For the fifth time since the 1998 Nagano Olympics, the NHL regular season will be put on hold, allowing players to represent their respective countries for a chance at gold in the 2014 Winter Olympics.
Twelve nations punched their tickets to this year’s tournament in Sochi: Austria, Canada, Czech Republic, Finland, Latvia, Norway, Russia, Slovakia, Slovenia, Sweden, Switzerland and the U.S.
Canada, favored by many pundits, is the only team to win gold twice since the Olympic format was changed, permitting the use of NHL players.
They’ll look to put a stranglehold on international competition with consecutive gold medals, increasing their overall count to nine.
Led by Pittsburgh Penguins superstar Sidney Crosby and linemate Chris Kunitz, there is no shortage of talent on this roster.
Their depth at the forward position includes: Anaheim Ducks playmaker Ryan Getzlaf, Colorado Avalanche speedster Matt Duchene and New York Rangers sniper Rick Nash, to name a few.
Shea Weber of the Nashville Predators, who can literally shoot his way through a net, will be providing the defensive firepower along with two-way defenseman Drew Doughty of the Los Angeles Kings and Duncan Keith of the Chicago Blackhawks.
If Canada has an Achilles’ heel it’s the geographical location of the tournament – they haven’t captured gold outside of North America since 1952, when they beat the U.S in Norway. This year’s tournament will revert back to the wider, international surface of 200 by 98 feet.
The bigger sheet of ice favors a wide-open, offensive style of play seen throughout Europe and could bode problems for Canada’s tight-checking style.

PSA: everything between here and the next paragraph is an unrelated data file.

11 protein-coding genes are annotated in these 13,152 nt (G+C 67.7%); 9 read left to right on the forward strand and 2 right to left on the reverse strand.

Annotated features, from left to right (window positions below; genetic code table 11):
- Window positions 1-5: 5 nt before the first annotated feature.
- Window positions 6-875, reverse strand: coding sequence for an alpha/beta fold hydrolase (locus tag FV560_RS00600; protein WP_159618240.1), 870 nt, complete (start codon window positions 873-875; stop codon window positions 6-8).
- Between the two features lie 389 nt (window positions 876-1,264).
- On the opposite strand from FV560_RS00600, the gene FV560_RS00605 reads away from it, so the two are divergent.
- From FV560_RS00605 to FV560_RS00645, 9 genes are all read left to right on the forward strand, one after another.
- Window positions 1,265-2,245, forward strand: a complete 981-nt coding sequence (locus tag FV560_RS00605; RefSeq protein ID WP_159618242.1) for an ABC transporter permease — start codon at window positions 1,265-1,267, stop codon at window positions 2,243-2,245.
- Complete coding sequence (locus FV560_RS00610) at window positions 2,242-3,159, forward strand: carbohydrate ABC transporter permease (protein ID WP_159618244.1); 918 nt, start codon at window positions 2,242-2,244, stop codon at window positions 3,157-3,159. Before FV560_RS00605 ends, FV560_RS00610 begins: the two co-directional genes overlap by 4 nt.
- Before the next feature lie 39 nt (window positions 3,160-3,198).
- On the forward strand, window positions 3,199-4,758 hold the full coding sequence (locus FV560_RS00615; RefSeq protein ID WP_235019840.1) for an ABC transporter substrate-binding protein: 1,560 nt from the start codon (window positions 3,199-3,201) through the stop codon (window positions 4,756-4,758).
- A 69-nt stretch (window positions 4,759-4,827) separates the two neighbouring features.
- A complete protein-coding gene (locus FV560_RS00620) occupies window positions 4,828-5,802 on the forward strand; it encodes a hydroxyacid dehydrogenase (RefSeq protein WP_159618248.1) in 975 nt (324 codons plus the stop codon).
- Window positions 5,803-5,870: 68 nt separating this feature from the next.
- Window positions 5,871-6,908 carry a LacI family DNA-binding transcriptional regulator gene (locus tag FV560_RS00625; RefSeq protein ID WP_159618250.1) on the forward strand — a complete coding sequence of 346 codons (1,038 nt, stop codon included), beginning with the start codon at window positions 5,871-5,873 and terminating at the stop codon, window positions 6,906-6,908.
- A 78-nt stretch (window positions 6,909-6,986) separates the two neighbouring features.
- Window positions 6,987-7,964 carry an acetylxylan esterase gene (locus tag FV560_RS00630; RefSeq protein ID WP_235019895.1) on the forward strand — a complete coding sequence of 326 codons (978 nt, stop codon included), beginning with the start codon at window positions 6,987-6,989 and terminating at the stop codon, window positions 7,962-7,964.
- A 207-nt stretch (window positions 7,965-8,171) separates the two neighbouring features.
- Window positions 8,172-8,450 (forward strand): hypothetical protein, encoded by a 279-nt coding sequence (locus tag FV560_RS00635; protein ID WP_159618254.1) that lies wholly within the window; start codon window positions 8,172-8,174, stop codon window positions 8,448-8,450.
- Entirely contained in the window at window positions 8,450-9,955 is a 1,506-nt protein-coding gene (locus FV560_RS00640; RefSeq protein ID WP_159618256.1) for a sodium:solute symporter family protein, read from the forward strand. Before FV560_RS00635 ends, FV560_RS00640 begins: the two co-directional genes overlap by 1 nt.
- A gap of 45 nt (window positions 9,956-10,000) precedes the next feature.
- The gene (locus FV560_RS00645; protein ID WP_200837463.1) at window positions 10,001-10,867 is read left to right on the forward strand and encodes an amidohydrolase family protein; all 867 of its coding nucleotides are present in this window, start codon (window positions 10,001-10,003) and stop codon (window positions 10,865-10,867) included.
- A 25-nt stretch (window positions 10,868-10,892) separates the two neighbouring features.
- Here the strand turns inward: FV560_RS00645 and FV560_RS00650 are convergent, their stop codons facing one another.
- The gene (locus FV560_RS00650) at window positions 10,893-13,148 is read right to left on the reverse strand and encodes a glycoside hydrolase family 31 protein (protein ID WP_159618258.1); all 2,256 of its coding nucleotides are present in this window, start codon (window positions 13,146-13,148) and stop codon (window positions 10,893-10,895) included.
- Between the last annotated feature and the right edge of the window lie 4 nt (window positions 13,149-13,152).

Team USA, which hasn’t won a gold medal since the renowned “Miracle on Ice” in 1980, will face a similar problem.
Like the Canadians, the Americans’ game is predicated on stopping the opposition at the defensive end, relying on physicality rather than finesse.
Former Conn Smythe Trophy winner (playoff MVP) goalie Jonathan Quick of the Los Angeles Kings seems to be ahead of Ryan Miller and Jimmy Howard on the depth chart for starting goaltender and could play a major role should the U.S. advance in the tournament.
Miller, the MVP of the 2010 Vancouver Games could see playing time if Quick falters early.
On paper, the U.S. boasts the second-best offensive roster, anchored by Chicago Blackhawks forward Patrick Kane.
Kane is currently fifth in the NHL in points, and has an array of skills that will undoubtedly make him the number one target for opposing teams.
With Kane attracting so much attention, Phil Kessel of the Toronto Maple Leafs and Joe Pavelski of the San Jose Sharks will have to produce offensively if the U.S. wishes to medal.
Kessel is second in the NHL in goals while Pavelski sits at fourth.
Regardless of who wins the tournament, one thing is sure: all eyes will be on host nation Russia.
The perennial juggernaut of Olympic hockey for nearly four decades as the Soviet Union, the Russians have yet to win a gold medal competing under their current flag.
Although they’ve medaled at the 1998 and 2002 Olympics respectively, they’ll be looking at home soil to break their long, gold-less drought.
The host nation features a ton of offensive firepower led by NHL scoring leader Alexander Ovechkin of the Washington Capitals.
His league-leading 39 goals are nine more than any other player in the NHL. Add Detroit Red Wings center Pavel Datsyuk, arguably the best puck-handler on Earth, and scoring goals won’t be an issue.
The real question surrounding Russia is their defense-or their lack thereof. They lack the defensive depth needed to match up with the likes of Canada’s blue line.
Putting up points is great but if you can’t stop the opposition, you’re going to have a very tough time winning.
Both Russia and the U.S. are legitimate contenders for gold, but Canada sits as the heavy favorite.
The Sochi games kick off tomorrow, with Czech Republic vs Sweden.